Capri is a small island in the Bay of Naples that used to be a favourite place of Roman emperors, who erected their summer residences here to flee from the hustle and bustle of Rome. Full of historical monuments and natural resources, the island is worth visiting both in high and low season. A well-planned holiday on Capri is a great way to recover from winter depression in the Mediterranean sun.
The island of Capri, already inhabited in prehistoric times, was an important trading base for the Greeks and Phoenicians, and then under the rule of the Roman Empire. Now it is again becoming a favourite destination for high-end tourists and is filled with luxury hotels. The real tourist boom on Capri was in the 50s of the 20th century and since then, its intensity has been directly proportional to the prosperity of the country, making it one of the most popular resorts in the world.
The main centres of Capri are Anacapri and Capri Paese. The center of Capri is Piazza Umberto I (La Piazzetta) that used to be the market square full of diverse stalls. Today the square is filled with bustling cafés and restaurants.
The island has two piers: Marina Grande, where the ferry port is located, and Marina Piccola, on the other side of the island, with a very famous beach and so-called the Siren’s Rock. The oldest monuments of Capri include the Certosa di San Giacomo – a Carthusian monastery surrounded by fortifications to protect it from pirate attacks – and Villa Jovis, the ancient estate of Tiberius.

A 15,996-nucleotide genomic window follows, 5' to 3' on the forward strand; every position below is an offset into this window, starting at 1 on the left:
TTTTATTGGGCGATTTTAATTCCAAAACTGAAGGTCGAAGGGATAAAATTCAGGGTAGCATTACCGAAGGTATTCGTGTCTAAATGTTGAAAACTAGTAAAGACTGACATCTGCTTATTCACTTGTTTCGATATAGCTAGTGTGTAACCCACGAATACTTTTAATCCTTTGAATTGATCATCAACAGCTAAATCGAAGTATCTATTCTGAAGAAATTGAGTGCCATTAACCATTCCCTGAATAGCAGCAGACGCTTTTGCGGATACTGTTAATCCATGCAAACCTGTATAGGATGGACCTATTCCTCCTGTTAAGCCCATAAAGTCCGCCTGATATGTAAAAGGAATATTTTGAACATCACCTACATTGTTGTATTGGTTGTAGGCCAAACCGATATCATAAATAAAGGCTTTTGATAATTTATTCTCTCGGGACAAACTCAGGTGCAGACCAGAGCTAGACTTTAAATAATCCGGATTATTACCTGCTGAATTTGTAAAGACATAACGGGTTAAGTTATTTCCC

The island of Capri is an expensive place, the hotels and other accommodation are much dearer than places of similar standard on the continental part of Italy. However, it is not this way all the year long, because in the off season, one can come across real promotional prices. But the question is will we be equally happy in December on Capri like on beautiful May or August sun?
Although, it is worth remembering that Capri in recent years has become a victim of its own popularity. Crowds of tourists coming here in the summer – frequently for only one day – more and more often exceed the number of native inhabitants of the island (up to 13,000 visitors a day). Of course, this raises many infrastructural, communication and casual human conflicts. Local authorities are even considering the possibility of introducing daytime cruises to the island, and the great popularity of weddings has prompted the authorities to raise fees for visitors for such ceremonies up to € 1,500. There are also rumours about even more abstract restrictions. Some time ago, the press described the case of punishing two people with a high fine who wore exceptionally loudly clapping flip-flops as a result of introducing the law banning too loud shoes. Well, if you want to fully feel the climate of the island and ensure you will be able to enjoy uninterrupted your time off, go to Capri off the season.